Statistics from the Canadian Child Care Federation underscore the severity of this issue. While unlicensed day care centers make up roughly 20% of all child care in Canada, they are responsible for a startling 60% of child care-related fatalities. This statistical disparity raises a red flag on the need for more stringent regulation and oversight of unlicensed day care centers.
The Family Law Act enables parents, grandparents, children, and spouses (including common-law spouses) to file a claim for the loss of care, guidance, and companionship they expected to receive from the deceased. In addition to non-economic damages, claimants can also seek compensation for financial losses, such as funeral expenses and the deceased’s potential future support.
In Ontario, the loss of care, guidance, and companionship is a type of non-economic damage that can be claimed by certain family members in wrongful death cases. Under the Family Law Act, R.S.O. 1990, c. F.3, these damages are referred to as “loss of guidance, care, and companionship” and are awarded to compensate the family members for the emotional suffering and loss of support they experience as a result of the wrongful death of their loved one.
In a wrongful death claim in Ontario, the family members who are eligible to seek compensation for the loss of care, guidance, and companionship include the spouse, children, grandchildren, parents, grandparents, and siblings of the deceased person. The amount awarded for this type of damage is meant to compensate for the intangible, emotional aspects of the loss, and it is separate from any financial or pecuniary losses that the family members may have suffered as a result of the wrongful death.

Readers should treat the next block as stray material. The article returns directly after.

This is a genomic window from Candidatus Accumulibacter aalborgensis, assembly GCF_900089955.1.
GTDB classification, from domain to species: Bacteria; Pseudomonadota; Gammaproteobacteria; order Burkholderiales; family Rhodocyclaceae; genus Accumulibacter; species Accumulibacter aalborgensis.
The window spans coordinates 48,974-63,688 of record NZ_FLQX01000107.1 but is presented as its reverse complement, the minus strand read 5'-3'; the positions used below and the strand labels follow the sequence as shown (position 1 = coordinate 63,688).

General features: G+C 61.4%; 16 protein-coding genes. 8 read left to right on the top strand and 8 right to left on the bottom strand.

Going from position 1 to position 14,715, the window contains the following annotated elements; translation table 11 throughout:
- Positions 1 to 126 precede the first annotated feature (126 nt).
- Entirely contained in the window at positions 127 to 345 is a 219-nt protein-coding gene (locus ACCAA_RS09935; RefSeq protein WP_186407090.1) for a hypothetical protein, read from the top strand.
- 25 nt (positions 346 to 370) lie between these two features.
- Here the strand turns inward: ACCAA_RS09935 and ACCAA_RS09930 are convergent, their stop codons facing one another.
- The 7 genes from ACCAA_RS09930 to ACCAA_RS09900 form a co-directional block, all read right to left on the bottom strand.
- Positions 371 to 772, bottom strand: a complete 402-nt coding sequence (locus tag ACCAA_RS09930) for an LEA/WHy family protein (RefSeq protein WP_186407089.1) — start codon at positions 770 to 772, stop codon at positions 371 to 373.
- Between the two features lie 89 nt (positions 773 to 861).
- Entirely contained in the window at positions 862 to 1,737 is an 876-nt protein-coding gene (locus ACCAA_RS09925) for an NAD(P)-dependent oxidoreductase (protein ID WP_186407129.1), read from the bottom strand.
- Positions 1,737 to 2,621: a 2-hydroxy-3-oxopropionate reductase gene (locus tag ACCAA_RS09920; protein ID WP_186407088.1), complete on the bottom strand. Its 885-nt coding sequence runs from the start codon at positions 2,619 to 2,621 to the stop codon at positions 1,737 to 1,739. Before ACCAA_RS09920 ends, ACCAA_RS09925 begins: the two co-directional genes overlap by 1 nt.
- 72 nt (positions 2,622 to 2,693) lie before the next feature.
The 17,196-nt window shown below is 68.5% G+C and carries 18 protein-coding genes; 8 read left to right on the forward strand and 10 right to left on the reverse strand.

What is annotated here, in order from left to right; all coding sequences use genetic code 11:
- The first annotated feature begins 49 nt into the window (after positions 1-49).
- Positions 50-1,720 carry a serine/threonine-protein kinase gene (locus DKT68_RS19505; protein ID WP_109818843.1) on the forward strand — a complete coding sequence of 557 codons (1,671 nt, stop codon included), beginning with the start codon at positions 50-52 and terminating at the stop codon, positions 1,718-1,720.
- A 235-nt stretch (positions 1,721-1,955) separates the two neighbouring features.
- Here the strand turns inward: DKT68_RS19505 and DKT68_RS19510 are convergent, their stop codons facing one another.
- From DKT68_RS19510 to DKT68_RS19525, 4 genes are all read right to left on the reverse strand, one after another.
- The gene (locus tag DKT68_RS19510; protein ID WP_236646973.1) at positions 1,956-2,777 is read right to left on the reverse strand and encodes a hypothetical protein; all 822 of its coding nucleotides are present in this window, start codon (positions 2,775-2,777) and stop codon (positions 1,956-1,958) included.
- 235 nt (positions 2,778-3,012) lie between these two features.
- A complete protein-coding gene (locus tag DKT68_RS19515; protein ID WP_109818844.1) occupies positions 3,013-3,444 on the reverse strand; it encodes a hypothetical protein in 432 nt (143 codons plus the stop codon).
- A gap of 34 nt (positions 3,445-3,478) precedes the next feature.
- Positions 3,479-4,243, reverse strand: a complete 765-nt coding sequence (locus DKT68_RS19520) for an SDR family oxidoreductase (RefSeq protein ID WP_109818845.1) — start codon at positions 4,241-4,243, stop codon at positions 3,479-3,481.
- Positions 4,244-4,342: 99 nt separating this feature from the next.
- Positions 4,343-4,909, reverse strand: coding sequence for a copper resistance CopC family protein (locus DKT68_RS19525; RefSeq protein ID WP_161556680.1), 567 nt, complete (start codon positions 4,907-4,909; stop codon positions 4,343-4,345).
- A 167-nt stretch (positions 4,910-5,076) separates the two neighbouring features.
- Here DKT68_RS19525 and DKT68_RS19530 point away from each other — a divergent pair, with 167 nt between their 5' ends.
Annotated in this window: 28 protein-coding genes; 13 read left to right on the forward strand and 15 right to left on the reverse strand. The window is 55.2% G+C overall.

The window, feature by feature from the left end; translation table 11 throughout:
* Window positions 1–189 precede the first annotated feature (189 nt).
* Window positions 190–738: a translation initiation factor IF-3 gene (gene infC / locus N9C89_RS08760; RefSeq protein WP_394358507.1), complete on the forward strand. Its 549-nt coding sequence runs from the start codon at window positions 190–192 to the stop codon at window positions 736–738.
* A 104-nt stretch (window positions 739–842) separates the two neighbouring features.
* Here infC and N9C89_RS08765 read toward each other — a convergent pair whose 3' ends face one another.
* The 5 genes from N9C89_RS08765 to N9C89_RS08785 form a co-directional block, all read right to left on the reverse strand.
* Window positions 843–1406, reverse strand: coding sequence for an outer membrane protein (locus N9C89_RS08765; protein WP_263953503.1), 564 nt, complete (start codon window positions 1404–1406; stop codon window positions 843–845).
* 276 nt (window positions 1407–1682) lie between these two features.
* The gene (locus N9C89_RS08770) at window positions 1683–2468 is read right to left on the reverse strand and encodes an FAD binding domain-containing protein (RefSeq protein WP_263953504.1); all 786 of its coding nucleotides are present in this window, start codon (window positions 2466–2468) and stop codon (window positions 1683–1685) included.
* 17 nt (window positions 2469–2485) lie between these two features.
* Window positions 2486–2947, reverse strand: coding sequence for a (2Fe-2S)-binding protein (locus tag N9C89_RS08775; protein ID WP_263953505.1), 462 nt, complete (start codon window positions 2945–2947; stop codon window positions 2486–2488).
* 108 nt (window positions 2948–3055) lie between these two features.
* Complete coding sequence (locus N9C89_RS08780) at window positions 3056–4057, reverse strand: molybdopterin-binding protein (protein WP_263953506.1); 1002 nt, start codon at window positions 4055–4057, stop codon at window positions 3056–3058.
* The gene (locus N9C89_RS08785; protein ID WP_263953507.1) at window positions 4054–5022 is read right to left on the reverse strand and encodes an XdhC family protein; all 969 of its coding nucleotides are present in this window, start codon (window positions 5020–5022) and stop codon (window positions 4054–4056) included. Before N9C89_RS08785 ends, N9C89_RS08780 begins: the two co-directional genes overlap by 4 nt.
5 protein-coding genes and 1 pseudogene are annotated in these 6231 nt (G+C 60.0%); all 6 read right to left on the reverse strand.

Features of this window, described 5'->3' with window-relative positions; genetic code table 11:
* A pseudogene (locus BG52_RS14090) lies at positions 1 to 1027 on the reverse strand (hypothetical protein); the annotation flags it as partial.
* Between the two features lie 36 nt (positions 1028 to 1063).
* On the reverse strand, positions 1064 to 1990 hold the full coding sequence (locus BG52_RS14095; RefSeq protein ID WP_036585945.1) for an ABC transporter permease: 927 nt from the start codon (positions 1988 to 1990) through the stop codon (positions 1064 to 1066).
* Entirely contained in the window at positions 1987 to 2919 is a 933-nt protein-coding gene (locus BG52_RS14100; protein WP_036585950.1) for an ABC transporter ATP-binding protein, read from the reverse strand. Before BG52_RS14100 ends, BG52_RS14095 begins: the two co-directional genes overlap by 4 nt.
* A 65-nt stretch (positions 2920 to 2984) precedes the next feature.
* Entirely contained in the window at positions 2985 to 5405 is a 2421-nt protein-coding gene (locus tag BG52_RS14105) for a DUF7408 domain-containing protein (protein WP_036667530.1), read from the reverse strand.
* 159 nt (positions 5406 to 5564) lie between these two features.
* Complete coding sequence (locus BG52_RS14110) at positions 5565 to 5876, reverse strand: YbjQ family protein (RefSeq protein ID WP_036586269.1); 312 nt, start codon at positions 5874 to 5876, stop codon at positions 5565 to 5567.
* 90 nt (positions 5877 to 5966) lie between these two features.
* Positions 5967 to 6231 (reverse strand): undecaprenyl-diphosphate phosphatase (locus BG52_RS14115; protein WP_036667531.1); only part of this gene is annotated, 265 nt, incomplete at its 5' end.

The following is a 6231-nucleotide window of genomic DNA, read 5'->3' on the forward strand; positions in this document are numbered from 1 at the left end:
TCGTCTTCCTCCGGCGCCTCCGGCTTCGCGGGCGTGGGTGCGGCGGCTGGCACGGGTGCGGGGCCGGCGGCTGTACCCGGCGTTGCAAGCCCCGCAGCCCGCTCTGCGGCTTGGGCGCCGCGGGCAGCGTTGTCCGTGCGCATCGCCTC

When determining the appropriate compensation for the loss of care, guidance, and companionship, the court will consider various factors, such as the age, relationship, and degree of dependency between the deceased person and the family members making the claim. The court will also consider the nature of the relationship and the extent to which the deceased person provided care, guidance, and companionship to the family members.
It is important to note that other than in exceptional circumstances, our law does not compensate plaintiffs for grief, sorrow or mental anguish suffered as result of their child’s death, nor is there any inference that this process somehow places a value on a child’s life.
What is the upper range of compensation for the loss of care, guidance and companionship?
In 2010 there was a case involving young Amanda Fiddler, age 14 with special needs, including ADHD. Amanda died in a motor vehicle accident and the defence strategy was to minimize the plaintiffs’ damages by emphasizing Amanda’s behavioural issues and likely poor prospects for any meaningful contribution to the family in the form of care, guidance and companionship, the parents’ drug and alcohol abuse, that they were variously lazy, deceitful and together they formed a dysfunctional family. The jury’s response was to award the mother damages for the loss of care guidance and companionship from Amanda’s death in the amount of $200,000, which was nearly double the upper juridical limit at the time. The Court of Appeal accepted that the appropriate range of damages for the mother’s loss in the circumstances of that case was between $40,000 and $125,000 and reduced the damage award accordingly. The Court was unwilling to tamper with the jury’s conclusion that in all the circumstances the mother’s entitlement properly assessed at the highest range for appropriate damages.